Dear Parents,

Together, we have high expectations at SCBC; spiritually, academically, socially, emotionally, and in physical pursuits. The bar of expectations is rising. I want every student to experience a growing, intrinsic desire to achieve the best that they can. We intentionally employ highly motivated staff to lead by example. As shared in my previous Newsletter article: “It takes a village to raise a child.” We share your passion to see your children thrive.

At the risk of oversupplying information, I want you to have knowledge of rigorously researched factors that are associated with high achieving schools. At SCBC, we are committed to positively building up high levels of student aspiration and expected achievement. School Effectiveness and School Improvement research underpins our college’s journey of growth.

A 2008 study describes five common characteristics that make up an effective school; these characteristics are factors typically found in successful schools throughout western countries. The ‘Effective School’ movement arose because some schools are more effective than others at teaching students to learn. Researchers wanted to know why. Below is a summary of their findings, known as the ‘Five Factor Theory’.

  • The first factor is quality leadership.  In other words, students perform better where the Principal provides strong leadership.  Effective leaders are visible, able to successfully convey the school’s goals and visions, collaborate with teachers to enhance their skills, and are involved in the discovery of and solutions to problems.
  • The second factor is having high expectations of students, as well as teachers.  High expectations of students have repeatedly been shown to have a positive impact on students’ performance. More attention should be paid to high expectations of teachers. In other words, teachers who are expected to teach at high levels of effectiveness are able to reach the level of expectations, particularly when teacher evaluations and teacher professional development is geared toward improving instructional quality.
  • The third characteristic of a successful school is the ongoing screening of student performance and development.  Schools should use assessment data to compare their students with others from across the country. Effective use of assessment data allows schools to identify problematic areas of learning in the classroom and at school levels, so that solutions can be generated as to how to best address the problems.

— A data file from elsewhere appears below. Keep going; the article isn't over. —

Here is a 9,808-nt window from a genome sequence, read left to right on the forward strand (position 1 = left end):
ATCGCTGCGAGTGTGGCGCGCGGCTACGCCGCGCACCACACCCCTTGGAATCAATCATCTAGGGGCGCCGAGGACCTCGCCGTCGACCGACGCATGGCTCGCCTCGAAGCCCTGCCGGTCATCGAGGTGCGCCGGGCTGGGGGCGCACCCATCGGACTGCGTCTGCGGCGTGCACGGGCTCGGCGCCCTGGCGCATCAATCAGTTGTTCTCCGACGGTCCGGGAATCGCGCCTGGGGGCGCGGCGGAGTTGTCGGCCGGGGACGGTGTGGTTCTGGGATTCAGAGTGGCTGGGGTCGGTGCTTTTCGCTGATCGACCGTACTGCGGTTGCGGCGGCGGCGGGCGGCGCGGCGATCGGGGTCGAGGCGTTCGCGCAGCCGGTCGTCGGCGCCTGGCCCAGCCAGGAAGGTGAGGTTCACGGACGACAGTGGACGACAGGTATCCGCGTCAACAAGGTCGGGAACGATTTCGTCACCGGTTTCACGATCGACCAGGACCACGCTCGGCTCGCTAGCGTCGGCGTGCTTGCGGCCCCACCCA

• The fourth characteristic of a successful school is the existence of goals and direction.  Administration should actively construct goals and then effectively communicate them to appropriate individuals (i.e., students, teachers, community-at-large).  School principals must also be open and willing to incorporate innovation into goals for school processes and practices. It is important to invite input from all stakeholders in the process of developing school goals. Student performance has been shown to improve in schools where all in the school community work toward goals that are communicated and shared among all in the learning environment.
  • The fifth and final factor of a successful school is the extent to which the school is secure and organizedFor maximum learning to occur, students need to feel secure.  Respect is a quality that is promoted and is a fundamental aspect of a safe school.  There are also a number of trained staff and programs, to help students before problems become overwhelming.

More recently (Feb, 2015), emerging from case studies of rapidly improving schools in Australia are the below factors:

Rapidly improving schools, and schools that produce unusually good outcomes given their student intakes and circumstances, tend to have a number of features in common.

  • They pursue an explicit improvement agenda – they know what they want to see improve and they know how they will monitor success.
  • The staff of the school work together as a team, supporting each other and with a clear focus on improving the quality of teaching and learning in the school.
  • Efforts are made to identify and understand the learning needs of students in the school and to use available human and physical resources to address those needs.
  • The school builds relationships with parents and others outside the school in support of its improvement agenda.

I’m sharing this with you as a means of helping to communicate our commitment to building a thriving Christian community that inspires learning, as a means of transforming and empowering lives. We are attentive to research and best practice. Above and beyond the importance of research and academic pursuits, we are concerned with the hearts of each of our students. Our ‘reason for being’ is to share the love of Christ with every student.

‘If we speak with authority in the professional realm, but do not have love, we are merely an instrument of distracting noise.  If we have the gift of forecasting key educational issues and can knowledgeably talk-the-Edutalk better than anyone else, and if we have the faith to overcome any obstacle, but do not have love, we are nothing.  If we avail every resource we have, our homes, our money and all of our time to benefit needy children that we might boast, but do not have love, we have gained nothing.  (Modified by me from 1 Corinthians 13:1-3)

Des Mitchell